Buffalo 27 Packers 7: Not as Bad as the Score Would Indicateby Jerry Gilbert
Take away reprehensible play by coverage special teams and some stupid penalties, and the game was not so bad. Take away dropped passes and the offense could have scored some more points. Bottom line: it was a pre-season loss that demonstrated some glaring need for improvement, but there were also some bone jarring hits and some excellent play by rookies. It was a setback in some respects, but also a game to build upon.
On the successful opening drive, new guards William Whitticker and Adrian Klemm fared well enough against outstanding defensive tackles to create room to run and time to pass. On that and later drives, third string tight end Ben Steele showed some ability to block. The running backs gashed a Bills defense that had one week earlier held Indianapolis to a negative seven yards rushing.
On defense, the positive sign was the hitting. Reserve linebacker Paris Lenon pancaked a running back. The Buffalo receivers will remember the rookie safeties Nick Collins and Marviel Underwood. It has been years since Packer defenders have hit like that. Much has been said about a defense that played with its back to the wall as special teams coverage units allowed returns to around the Packer 30 yard line. More needs to b said about the last of the three seriesthe Packer defense held the Bills to a minus seven yards
Thee were also the plays that should have been game changers. After the Favre touchdown drive, the Packer kick-off coverage unit created a fumble. Unfortunately, rookie Roy Mannings offside penalty nullified the turnover. When Kabeer Gbaja-Biamila sacked the quarterback for a safety, the play was wiped out by a defensive holding call on Hannibal Navies. Those 2 plays represent a 10-20 point change of fortune. Take away 10-14 Bills points and add the same number of Packer points, plus 2 more for a safety, and the game would look very different.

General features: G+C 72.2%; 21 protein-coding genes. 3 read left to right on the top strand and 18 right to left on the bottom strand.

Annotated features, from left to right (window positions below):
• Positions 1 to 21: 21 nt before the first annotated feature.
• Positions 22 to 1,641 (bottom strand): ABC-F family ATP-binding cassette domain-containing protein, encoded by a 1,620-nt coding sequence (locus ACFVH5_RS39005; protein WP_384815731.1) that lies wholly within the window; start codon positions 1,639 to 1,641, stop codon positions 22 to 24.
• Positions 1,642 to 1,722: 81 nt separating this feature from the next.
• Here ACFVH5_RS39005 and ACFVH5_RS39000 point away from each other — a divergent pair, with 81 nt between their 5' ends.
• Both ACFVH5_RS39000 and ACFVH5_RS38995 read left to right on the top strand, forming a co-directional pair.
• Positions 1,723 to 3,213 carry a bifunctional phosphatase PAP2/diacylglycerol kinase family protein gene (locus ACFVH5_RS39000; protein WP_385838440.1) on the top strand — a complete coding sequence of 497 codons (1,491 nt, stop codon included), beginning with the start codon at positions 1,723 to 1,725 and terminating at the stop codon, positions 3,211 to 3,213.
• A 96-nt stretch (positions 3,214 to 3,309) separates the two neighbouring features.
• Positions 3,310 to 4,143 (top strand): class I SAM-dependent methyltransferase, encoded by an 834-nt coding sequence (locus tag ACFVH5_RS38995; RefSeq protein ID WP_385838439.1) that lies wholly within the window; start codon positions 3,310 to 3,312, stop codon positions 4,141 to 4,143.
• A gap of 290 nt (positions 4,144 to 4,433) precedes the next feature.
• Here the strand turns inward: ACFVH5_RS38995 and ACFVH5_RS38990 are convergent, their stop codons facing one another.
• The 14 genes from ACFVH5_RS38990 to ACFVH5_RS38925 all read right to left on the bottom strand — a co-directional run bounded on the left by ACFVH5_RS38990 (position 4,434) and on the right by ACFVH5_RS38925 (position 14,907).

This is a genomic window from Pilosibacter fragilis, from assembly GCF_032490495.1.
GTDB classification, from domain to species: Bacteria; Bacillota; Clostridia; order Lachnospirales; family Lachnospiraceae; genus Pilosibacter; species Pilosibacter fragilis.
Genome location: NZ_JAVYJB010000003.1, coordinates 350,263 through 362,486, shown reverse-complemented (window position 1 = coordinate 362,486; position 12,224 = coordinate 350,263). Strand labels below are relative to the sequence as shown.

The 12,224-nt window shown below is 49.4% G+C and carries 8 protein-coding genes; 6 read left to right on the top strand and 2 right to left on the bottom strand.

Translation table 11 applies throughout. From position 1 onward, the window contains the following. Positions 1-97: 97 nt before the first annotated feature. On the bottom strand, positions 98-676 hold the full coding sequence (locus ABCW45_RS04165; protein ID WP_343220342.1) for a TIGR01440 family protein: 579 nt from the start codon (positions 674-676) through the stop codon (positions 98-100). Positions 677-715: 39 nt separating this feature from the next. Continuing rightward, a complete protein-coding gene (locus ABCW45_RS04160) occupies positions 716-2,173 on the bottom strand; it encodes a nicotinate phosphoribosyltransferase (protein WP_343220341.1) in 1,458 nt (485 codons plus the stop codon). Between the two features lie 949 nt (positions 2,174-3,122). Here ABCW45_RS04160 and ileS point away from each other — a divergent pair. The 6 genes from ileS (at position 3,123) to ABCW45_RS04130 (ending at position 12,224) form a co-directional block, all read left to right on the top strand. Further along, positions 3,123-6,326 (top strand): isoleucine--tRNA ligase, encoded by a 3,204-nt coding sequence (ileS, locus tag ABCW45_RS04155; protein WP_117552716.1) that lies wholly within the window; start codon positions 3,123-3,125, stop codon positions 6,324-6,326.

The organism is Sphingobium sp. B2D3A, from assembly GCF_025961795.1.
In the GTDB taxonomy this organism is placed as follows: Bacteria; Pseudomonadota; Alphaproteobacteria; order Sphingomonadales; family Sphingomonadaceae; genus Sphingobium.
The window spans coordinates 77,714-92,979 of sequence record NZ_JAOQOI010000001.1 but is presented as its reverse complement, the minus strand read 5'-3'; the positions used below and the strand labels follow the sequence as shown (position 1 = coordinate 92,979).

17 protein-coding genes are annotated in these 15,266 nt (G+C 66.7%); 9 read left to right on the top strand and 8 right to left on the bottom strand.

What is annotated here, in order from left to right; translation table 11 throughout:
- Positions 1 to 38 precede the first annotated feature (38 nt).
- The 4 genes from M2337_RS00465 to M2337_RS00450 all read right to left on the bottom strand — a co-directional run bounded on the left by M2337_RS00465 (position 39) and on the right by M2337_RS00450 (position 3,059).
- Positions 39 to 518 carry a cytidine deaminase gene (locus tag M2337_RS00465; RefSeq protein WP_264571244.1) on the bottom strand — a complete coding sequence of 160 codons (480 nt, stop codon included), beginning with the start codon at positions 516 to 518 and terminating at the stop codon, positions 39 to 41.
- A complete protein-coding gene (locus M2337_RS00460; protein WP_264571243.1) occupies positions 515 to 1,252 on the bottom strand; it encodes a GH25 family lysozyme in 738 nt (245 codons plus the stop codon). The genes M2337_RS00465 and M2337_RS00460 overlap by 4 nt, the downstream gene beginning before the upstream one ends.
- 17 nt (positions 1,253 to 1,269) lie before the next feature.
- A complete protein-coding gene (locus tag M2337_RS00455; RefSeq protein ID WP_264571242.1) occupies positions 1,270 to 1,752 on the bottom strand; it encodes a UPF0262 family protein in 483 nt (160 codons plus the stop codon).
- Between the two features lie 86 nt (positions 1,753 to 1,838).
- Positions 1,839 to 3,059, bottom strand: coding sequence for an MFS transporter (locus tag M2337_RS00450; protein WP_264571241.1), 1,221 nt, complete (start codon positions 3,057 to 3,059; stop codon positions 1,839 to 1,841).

Nothing said here should distract from justifiable criticism of the pathetic play in some respects. James Lee and Donnell Washington are not ready for prime time. The Packers need Grady Jackson. Every member of the special team needs his head examined, along with a gut check. Reserve wide receivers such as Andre Thurman put themselves out of serious contention for a spot on the final roster by dropping important passes. Rookie passer Aaron Rodgers showed very little except that he has much to learn.
Returning to positive aspects, Earl Little was active and took good angles at safety. He also appears to be a sure tackler. He along with Mark Roman, Nick Collins, and Marviel Underwood should provide improved tackling and coverage at the safety position. R-Kal Truluck and Mike Montgomery led a defensive front that put fairly consistent pressure on the Buffalo quarterbacks. Cullen Jenkins also continues to play in the enemy backfield. Ahmad Carroll covered his man and did not commit any penalties.
All thing considered, for a defense missing its starting cornerbacks, its starting tackles, a safety and its most consistent linebacker, the Green Bay defenders played pretty well. The first string offense moved the ball with Brett Favre and presumably would have moved the ball with Craig Nall. With even a little help from his pass-dropping receivers in the second unit, Nall could have led his team to some scores.
Now one and one, the Packers next face New England. That will be a good test.